With THE LOVE SONG OF JONNY VALENTINE, Teddy Wayne has accomplished two impressive feats. He has created an alternate universe of top 40 pop whose stars, songs and trends feel instantly familiar without being derivative, and he has written a novel for adults but narrated by the consistent and heartbreaking voice of an 11-year-old pop star. Few novels with child narrators can truly appeal to adults in a complex way. Flannery O’Connor’s THE VIOLENT BEAR IT AWAY and, of course, Harper Lee’s TO KILL A MOCKINGBIRD are obvious exceptions, and we can add this novel to the list.
Jonny Valentine, a St. Louis native turned LA-based teen phenomenon, guides the reader through his tour as he secretly searches for his estranged father. His sales are lagging behind his first record’s and those of his rival, Tyler Beats, and the label is putting pressure on him and his mother/manager, Jane. He meets with publicists, voice coaches, tutors, dance coaches, teen starlets, and the media. Throughout all of this, he is struggling with isolation, the undue pressure of a massive career, hormones and simply growing up. The mistakes most of us make in private, Jonny is forced to make publicly.
"With THE LOVE SONG OF JONNY VALENTINE, Teddy Wayne has accomplished two impressive feats. He has created an alternate universe of top 40 pop whose stars, songs and trends feel instantly familiar without being derivative, and he has written a novel for adults but narrated by the consistent and heartbreaking voice of an 11-year-old pop star."
While the novel makes a sharp criticism of American obsessions with fame, weight, appearance, trends and celebrity, the characters are never sacrificed at the altar of mockery. Jonny, Jane and the cast surrounding them are authentic, real people. Though their world may be ridiculed, we see that these are real people with real, often conflicting concerns.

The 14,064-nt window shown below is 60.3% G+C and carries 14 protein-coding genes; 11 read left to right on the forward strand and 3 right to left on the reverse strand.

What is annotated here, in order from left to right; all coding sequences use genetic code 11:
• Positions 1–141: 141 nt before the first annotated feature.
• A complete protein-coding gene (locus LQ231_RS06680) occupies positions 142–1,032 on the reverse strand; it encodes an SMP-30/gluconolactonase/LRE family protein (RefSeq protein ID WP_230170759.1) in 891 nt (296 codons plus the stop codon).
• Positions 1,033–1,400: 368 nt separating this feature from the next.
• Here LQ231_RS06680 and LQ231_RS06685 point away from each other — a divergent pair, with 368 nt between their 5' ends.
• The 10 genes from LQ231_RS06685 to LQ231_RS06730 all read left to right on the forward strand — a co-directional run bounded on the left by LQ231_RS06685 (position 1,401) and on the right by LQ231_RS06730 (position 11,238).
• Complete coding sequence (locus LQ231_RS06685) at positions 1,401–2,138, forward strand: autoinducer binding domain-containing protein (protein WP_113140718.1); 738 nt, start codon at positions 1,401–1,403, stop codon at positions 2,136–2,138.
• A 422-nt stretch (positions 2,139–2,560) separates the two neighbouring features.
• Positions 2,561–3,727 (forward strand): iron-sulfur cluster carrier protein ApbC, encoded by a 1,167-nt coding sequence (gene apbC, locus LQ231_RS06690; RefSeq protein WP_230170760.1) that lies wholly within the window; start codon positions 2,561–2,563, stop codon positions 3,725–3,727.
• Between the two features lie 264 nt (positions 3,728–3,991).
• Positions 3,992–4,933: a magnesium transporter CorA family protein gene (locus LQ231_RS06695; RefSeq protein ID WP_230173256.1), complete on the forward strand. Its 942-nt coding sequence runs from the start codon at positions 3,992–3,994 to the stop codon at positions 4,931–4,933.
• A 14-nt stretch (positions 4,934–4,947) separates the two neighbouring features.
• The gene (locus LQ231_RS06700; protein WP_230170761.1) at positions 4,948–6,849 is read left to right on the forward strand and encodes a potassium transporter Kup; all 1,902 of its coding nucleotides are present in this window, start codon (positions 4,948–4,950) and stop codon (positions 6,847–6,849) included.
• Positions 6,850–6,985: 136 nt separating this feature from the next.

Jane in particular becomes one of the book’s most interesting characters as Wayne resists the urge to reduce her to a stereotypical stage mother. She is in turns loving and cruel, arrogant and insecure, broken and brave. The novel shows that she genuinely loves her son, but she is much better at managing his career than his life.
The “star making machinery behind the popular song” --- to borrow a phrase from Joni Mitchell --- is rightly skewered. The calculated division of labor creating a pop star are given ample time. Furthermore, the cynical business of creating a press celebrity is presented. There is essentially no concern for art or even music beyond its potential demographic appeal. There is even a frank discussion between Jane and a representative from the label of when it is too soon to begin sexualizing Jonny’s image that leads to a for-the-press relationship with a teen starlet. Eleven-year-old Jonny’s weight is a constant source of concern for Jane and, therefore, himself. Knowing what adults willingly put themselves through is strange in its own right, but seeing adults put a child through it is especially disturbing. Jonny’s admiration for Michael Jackson --- the novel’s only real pop star reference --- highlights the dangers of Jonny’s potential future.
What impresses me most is the consistency of Jonny’s voice. Creating an 11-year-old deeply embedded into the world of adults is a tricky endeavor. This is still a child who is figuring out the world around him. That world is devoid of other children and instead populated with marketing strategists and record execs. Thus, Jonny’s language is steeped in marketing jargon and the expressions of his favorite video game, the fictional The Secret Land of Zenon. These worlds --- pop music and Zenon --- are all he knows, and he spends the novel coming to grips with the world around him and the terminology they have given him.
I won’t spoil it here, but the novel really sticks the landing with the end. Even though it is the only logical, rational way for the book to conclude, it is still surprising, touching and sad. THE LOVE SONG OF JONNY VALENTINE will stick in your memory much longer than the latest disposable pop hit.
Reviewed by Josh Mallory on February 8, 2013
The Love Song of Jonny Valentine